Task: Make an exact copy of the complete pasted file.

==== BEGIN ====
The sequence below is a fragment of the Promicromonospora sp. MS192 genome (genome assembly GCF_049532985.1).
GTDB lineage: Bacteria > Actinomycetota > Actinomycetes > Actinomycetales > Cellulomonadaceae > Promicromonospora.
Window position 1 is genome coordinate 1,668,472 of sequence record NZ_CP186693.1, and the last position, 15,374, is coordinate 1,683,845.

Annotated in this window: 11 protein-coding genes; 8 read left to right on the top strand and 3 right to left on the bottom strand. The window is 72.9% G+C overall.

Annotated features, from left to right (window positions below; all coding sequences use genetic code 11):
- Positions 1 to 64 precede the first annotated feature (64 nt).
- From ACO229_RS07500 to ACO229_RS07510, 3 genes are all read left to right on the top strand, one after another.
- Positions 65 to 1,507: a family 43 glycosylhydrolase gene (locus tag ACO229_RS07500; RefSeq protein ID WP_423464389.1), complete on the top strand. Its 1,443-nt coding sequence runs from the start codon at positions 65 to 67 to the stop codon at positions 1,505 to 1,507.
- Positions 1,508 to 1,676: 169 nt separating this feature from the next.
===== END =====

The sequence below is a fragment of the Promicromonospora sp. MS192 genome (genome assembly GCF_049532985.1).
GTDB lineage: Bacteria > Actinomycetota > Actinomycetes > Actinomycetales > Cellulomonadaceae > Promicromonospora.
Window position 1 is genome coordinate 1,668,472 of sequence record NZ_CP186693.1, and the last position, 15,374, is coordinate 1,683,845.

Annotated in this window: 11 protein-coding genes; 8 read left to right on the top strand and 3 right to left on the bottom strand. The window is 72.9% G+C overall.

Annotated features, from left to right (window positions below; all coding sequences use genetic code 11):
- Positions 1 to 64 precede the first annotated feature (64 nt).
- From ACO229_RS07500 to ACO229_RS07510, 3 genes are all read left to right on the top strand, one after another.
- Positions 65 to 1,507: a family 43 glycosylhydrolase gene (locus tag ACO229_RS07500; RefSeq protein ID WP_423464389.1), complete on the top strand. Its 1,443-nt coding sequence runs from the start codon at positions 65 to 67 to the stop codon at positions 1,505 to 1,507.
- Positions 1,508 to 1,676: 169 nt separating this feature from the next.